Poor income growth and inequality mean UK families face ‘terminal decline’ in living standards

Champagne for some: rising income inequality and stagnant growth for poor families mean most of the UK is teetering on the brink of financial disaster – and our politicians have been to blame since 1992.

Income growth for poor households has suffered “complete collapse” over the past 20 years.

Income inequality has run rampant under successive governments since 1992, with five of the most unequal years taking place since 2013-14.

Add these together and our failed politicians have left the UK’s families “brutally exposed” to the cost of living crisis.

That is the finding of a new report by the Resolution Foundation:

Real typical household disposable income growth for working age families fell to 0.7% a year in the 15 years leading up to the Covid-19 pandemic.

Non-pensioner family earnings rose 2.3% per year, or 25% per decade, between 1961 and 2004-05. Average income growth dropped to 0.7% between 2004-05 and 2019-20.

Too many families today have low discretionary incomes, little or no private savings (one-quarter have less than a month’s buffer), and an inadequate social security safety net (basic unemployment support is now down to just 13 per cent of average pay, its lowest level on record).

The lowest fifth of the population had no greater earnings on the eve of the pandemic than in 2004-05, despite GDP per person expanding by 12% during this period.

On the eve of the pandemic, social and private leased households’ incomes were 37% and 24% below average. Single parents had 35% lower salaries, while children under 5 had 20% lower incomes.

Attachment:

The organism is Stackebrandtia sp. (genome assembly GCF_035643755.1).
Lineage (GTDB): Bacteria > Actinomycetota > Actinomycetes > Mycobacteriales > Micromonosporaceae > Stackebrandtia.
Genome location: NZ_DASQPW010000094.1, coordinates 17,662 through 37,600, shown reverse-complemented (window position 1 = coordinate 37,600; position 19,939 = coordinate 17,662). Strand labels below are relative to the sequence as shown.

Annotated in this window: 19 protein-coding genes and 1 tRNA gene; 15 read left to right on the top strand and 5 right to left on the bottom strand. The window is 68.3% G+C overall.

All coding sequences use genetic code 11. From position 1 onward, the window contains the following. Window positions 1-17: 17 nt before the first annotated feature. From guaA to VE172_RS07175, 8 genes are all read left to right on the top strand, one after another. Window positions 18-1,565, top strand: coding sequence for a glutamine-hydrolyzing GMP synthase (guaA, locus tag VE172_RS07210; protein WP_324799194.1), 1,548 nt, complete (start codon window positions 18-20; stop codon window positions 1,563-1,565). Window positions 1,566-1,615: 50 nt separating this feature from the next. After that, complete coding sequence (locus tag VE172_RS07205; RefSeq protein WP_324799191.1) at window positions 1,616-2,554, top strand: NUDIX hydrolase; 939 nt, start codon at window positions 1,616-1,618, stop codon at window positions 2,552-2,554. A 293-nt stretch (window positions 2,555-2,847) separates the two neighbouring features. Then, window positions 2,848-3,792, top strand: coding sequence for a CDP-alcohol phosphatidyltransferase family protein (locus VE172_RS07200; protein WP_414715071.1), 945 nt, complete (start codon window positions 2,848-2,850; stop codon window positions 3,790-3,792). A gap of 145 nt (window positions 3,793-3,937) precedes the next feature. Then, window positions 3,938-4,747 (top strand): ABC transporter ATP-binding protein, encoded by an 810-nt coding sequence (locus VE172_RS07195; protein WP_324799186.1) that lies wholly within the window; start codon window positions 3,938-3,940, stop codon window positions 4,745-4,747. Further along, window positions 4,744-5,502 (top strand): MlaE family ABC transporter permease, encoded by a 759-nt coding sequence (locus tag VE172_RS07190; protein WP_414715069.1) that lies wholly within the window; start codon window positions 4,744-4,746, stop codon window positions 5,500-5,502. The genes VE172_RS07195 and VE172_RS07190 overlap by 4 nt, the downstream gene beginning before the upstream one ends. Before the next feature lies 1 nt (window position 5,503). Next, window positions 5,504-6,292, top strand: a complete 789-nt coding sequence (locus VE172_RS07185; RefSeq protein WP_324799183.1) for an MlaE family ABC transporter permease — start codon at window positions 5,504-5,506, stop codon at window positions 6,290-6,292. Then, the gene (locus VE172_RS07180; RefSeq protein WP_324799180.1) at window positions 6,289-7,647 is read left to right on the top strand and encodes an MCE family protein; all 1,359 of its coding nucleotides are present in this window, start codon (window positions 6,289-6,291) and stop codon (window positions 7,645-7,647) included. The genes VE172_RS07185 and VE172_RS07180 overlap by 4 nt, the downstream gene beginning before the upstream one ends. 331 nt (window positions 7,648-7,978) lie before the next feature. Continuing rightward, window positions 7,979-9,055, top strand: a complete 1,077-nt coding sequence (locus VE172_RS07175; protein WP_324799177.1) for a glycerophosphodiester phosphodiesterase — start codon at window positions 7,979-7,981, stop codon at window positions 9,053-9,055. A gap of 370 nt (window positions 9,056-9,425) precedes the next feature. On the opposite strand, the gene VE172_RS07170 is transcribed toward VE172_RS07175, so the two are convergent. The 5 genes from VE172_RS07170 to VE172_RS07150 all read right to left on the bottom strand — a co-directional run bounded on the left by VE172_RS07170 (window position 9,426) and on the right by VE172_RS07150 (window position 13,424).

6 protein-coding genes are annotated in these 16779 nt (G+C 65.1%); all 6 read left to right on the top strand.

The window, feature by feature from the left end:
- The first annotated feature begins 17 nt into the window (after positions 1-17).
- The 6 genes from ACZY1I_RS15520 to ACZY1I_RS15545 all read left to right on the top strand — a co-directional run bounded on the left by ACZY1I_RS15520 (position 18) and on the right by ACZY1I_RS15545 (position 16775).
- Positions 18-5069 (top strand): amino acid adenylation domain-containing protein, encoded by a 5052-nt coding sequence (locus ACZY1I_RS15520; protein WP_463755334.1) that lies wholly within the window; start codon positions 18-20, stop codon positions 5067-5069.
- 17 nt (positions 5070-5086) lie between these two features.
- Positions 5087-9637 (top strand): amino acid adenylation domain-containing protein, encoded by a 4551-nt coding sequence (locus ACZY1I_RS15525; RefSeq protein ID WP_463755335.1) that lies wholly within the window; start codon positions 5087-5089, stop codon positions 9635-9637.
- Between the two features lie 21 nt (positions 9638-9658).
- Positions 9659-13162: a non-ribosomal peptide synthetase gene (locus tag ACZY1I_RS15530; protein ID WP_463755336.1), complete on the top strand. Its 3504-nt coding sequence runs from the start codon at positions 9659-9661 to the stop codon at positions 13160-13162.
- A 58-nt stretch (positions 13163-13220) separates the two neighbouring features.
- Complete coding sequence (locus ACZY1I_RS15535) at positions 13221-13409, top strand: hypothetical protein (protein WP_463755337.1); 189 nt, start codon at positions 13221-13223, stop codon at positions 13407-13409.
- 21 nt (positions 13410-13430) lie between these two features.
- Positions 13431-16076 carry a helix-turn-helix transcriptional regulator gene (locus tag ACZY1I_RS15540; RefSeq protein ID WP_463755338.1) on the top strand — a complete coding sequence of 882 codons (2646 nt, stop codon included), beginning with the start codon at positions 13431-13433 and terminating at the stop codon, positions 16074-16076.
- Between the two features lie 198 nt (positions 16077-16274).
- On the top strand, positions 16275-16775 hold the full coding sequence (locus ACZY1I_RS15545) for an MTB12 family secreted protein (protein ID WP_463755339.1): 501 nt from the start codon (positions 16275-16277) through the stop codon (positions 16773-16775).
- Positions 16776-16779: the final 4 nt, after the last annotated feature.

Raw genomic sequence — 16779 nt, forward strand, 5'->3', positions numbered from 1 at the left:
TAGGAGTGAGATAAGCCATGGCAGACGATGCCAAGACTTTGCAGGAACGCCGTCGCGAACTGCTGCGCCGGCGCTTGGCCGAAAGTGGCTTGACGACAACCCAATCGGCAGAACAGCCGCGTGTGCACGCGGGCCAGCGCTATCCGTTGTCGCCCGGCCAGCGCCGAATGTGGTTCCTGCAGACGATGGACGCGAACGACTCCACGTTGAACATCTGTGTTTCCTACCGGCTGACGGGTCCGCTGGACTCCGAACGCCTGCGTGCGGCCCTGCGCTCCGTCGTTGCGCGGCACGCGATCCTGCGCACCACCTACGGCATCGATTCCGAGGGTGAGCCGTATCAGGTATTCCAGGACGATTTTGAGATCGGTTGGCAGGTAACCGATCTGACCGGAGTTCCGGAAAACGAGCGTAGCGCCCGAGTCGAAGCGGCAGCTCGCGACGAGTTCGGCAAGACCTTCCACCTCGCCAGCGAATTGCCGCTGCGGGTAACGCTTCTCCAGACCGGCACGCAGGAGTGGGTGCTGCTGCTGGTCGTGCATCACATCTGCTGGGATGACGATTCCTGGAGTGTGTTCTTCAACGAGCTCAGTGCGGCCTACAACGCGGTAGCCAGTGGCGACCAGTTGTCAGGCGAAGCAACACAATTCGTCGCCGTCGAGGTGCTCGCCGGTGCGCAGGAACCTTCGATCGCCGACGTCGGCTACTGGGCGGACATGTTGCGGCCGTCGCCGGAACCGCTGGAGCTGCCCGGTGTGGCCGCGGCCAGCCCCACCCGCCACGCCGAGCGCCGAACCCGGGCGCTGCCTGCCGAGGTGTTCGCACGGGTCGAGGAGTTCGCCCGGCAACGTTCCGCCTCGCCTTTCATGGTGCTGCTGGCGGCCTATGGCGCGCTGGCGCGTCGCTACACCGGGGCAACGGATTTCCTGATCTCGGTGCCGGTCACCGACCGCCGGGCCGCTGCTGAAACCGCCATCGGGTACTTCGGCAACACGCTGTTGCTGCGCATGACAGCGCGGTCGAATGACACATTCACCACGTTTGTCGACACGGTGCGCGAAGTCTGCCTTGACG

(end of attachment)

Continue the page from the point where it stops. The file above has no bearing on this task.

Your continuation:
Couples without children (33% higher), mortgagors (27% higher), those 55-60 (19% higher), and those in the South East of England had salaries well above the general median (12 per cent higher).

The research says salary is driving Britain’s falling living standards. Typical salaries remain the same as they were before the financial crisis, reflecting a salary loss of £9,200 per year.

Adam Corlett, Principal Economist at the Resolution Foundation, said a solution needed to be found quickly: “To do that, we must address our failure to raise pay and productivity levels, strengthen our social safety net, reduce housing costs and build on what we’ve done well – such as boosting employment for lower-income households.”

Read more: Poor income growth and inequality has left British families ‘brutally exposed’ to the cost of living crisis

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